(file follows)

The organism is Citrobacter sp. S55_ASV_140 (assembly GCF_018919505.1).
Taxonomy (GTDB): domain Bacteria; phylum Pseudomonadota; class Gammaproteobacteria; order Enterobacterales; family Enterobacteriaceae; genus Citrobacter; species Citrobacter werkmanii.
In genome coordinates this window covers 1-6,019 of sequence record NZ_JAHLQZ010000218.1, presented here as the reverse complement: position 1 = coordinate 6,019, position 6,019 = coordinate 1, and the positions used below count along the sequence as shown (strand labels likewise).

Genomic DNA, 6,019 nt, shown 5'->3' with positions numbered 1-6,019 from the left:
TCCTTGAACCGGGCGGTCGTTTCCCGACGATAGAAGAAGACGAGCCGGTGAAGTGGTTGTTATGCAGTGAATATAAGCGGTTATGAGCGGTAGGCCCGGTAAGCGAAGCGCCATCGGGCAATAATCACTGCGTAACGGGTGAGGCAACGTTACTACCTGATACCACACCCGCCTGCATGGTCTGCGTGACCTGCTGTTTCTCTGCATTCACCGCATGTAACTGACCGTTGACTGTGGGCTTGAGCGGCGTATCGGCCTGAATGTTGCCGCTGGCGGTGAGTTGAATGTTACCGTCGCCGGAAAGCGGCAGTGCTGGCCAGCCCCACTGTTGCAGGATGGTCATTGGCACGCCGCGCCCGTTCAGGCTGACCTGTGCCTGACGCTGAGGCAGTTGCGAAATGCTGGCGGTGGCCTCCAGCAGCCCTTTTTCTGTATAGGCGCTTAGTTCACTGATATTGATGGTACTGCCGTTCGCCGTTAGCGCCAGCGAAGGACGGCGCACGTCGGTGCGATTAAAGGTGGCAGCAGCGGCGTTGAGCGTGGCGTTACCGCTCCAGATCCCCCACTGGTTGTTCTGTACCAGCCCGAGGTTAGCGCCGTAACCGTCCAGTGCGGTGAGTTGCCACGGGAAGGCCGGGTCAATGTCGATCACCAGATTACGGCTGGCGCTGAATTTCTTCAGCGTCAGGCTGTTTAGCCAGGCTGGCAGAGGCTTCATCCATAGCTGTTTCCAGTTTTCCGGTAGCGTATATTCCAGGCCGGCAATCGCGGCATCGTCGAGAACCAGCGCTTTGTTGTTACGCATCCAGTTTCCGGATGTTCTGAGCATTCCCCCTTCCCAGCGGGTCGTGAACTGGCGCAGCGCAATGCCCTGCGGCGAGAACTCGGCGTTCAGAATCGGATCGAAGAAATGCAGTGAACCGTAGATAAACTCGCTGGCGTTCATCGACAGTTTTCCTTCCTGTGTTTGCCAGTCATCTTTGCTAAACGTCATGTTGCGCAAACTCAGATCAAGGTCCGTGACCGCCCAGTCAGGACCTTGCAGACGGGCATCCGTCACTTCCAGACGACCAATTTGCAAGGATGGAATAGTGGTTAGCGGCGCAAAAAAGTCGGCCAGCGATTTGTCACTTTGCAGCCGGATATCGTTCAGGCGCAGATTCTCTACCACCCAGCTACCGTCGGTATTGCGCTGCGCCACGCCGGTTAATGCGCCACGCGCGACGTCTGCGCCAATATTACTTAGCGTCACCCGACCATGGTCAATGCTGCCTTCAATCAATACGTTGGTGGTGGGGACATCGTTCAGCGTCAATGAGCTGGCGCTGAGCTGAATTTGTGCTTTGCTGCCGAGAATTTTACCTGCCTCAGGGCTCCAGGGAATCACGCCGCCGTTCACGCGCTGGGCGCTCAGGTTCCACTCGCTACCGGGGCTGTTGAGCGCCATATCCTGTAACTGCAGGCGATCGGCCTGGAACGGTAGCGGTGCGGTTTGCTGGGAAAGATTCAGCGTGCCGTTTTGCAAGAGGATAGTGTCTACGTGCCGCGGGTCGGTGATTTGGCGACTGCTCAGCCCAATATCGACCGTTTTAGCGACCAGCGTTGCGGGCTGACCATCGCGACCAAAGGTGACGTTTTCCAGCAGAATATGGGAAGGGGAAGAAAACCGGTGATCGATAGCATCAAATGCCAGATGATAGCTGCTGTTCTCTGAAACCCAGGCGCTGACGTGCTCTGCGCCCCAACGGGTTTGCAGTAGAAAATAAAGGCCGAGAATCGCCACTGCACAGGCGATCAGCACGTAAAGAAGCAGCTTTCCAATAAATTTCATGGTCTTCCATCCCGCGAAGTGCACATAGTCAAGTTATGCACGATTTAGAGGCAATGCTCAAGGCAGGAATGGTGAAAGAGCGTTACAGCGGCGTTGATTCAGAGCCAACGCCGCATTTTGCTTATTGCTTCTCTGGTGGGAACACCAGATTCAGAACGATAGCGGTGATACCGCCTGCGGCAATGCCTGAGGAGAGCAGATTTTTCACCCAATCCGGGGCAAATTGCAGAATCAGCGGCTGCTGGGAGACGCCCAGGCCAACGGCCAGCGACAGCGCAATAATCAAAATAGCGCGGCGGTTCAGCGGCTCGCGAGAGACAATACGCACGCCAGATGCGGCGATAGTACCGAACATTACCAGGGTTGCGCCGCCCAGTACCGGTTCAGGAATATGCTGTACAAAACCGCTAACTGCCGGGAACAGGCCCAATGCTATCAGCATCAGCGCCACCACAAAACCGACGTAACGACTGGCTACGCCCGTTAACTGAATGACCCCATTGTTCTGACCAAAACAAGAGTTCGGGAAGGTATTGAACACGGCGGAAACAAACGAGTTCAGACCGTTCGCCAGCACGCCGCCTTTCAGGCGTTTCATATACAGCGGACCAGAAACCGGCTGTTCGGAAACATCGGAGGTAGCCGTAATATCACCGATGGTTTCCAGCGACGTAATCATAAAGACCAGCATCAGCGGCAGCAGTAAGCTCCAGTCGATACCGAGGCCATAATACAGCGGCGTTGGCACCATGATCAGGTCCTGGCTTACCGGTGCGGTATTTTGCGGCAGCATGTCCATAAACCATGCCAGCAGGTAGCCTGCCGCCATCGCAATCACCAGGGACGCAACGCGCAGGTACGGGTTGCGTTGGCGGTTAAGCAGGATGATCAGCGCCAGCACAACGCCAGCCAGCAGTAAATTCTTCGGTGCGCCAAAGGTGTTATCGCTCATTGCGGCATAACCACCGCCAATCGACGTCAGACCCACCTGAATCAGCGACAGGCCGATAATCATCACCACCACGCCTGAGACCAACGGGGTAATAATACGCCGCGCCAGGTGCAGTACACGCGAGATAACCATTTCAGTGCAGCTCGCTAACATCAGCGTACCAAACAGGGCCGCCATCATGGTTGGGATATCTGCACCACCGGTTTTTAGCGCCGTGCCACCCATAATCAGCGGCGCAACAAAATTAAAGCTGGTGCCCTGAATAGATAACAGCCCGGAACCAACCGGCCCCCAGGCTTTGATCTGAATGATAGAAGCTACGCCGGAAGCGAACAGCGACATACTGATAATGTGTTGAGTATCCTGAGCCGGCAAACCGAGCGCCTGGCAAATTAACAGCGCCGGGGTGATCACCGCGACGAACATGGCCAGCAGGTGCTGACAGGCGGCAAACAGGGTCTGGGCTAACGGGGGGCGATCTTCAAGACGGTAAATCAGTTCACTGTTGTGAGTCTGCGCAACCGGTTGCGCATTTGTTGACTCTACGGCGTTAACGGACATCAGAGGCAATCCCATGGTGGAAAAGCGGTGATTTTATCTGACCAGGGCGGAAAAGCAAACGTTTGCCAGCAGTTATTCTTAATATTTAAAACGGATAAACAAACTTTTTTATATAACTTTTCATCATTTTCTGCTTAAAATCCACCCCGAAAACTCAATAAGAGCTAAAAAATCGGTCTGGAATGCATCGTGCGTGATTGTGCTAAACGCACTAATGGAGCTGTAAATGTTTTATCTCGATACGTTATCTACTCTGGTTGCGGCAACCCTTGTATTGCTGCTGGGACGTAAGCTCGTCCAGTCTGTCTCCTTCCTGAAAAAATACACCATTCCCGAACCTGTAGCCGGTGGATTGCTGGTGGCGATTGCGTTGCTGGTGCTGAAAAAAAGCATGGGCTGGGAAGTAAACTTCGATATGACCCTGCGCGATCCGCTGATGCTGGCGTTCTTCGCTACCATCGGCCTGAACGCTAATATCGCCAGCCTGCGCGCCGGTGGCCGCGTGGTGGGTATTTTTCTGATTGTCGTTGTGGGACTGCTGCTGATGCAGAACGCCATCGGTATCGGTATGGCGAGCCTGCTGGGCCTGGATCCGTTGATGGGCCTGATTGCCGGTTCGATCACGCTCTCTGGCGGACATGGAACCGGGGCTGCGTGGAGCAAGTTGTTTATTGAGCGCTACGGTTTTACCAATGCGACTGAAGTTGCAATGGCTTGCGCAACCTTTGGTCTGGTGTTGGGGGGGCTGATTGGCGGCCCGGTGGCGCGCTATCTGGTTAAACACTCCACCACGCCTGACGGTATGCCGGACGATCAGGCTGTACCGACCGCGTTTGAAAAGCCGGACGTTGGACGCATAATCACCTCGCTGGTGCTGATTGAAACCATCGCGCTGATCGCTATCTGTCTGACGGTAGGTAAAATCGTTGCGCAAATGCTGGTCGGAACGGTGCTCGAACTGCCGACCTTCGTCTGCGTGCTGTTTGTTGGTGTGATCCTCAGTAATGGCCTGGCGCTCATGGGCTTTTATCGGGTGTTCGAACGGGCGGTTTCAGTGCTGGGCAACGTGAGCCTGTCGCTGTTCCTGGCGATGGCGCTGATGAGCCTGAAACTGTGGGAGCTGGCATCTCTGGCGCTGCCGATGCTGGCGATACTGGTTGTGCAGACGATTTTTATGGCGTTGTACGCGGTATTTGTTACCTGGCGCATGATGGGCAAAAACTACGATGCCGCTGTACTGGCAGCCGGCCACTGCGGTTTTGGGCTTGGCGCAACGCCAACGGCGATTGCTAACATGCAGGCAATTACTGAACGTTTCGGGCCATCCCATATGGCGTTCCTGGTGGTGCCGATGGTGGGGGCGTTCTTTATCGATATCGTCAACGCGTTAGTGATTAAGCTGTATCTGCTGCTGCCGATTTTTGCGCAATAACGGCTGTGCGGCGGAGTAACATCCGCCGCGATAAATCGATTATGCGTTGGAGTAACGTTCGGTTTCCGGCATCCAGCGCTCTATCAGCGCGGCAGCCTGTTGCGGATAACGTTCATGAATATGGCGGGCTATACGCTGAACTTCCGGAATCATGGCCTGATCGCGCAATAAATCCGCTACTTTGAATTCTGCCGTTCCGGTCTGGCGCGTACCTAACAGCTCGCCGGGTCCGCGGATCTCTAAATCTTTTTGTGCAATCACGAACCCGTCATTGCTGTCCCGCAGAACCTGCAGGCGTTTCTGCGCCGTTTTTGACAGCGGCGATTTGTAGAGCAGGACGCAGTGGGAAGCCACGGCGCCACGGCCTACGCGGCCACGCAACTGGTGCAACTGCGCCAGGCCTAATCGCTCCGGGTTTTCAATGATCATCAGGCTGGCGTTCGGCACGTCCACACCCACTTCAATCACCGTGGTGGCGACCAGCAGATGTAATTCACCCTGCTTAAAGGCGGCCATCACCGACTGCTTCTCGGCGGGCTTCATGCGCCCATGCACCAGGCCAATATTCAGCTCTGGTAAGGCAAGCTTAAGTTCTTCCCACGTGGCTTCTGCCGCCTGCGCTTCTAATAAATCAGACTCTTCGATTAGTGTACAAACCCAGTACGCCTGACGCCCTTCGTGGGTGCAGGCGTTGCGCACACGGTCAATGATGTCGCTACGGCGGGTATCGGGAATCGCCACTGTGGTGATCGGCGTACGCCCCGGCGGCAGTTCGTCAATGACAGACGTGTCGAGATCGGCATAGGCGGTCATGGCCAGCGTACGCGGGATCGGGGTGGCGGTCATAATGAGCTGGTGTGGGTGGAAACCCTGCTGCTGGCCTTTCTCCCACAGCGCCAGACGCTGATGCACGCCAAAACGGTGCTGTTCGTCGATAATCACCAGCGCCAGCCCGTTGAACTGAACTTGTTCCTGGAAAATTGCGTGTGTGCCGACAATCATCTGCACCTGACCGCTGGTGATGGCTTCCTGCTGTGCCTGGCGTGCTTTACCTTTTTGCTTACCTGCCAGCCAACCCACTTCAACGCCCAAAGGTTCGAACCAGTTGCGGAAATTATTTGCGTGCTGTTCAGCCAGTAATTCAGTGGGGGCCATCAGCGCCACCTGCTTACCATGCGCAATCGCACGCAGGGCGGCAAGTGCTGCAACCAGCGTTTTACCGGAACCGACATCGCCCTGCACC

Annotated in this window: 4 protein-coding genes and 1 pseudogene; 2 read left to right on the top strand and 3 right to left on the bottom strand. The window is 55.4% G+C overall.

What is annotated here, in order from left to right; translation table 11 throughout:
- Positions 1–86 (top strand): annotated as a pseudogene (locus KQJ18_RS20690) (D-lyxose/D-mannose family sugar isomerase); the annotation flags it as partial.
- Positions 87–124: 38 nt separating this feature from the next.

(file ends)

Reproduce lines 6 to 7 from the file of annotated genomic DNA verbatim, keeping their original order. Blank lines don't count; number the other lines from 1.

Annotated in this window: 4 protein-coding genes and 1 pseudogene; 2 read left to right on the top strand and 3 right to left on the bottom strand. The window is 55.4% G+C overall.

What is annotated here, in order from left to right; translation table 11 throughout: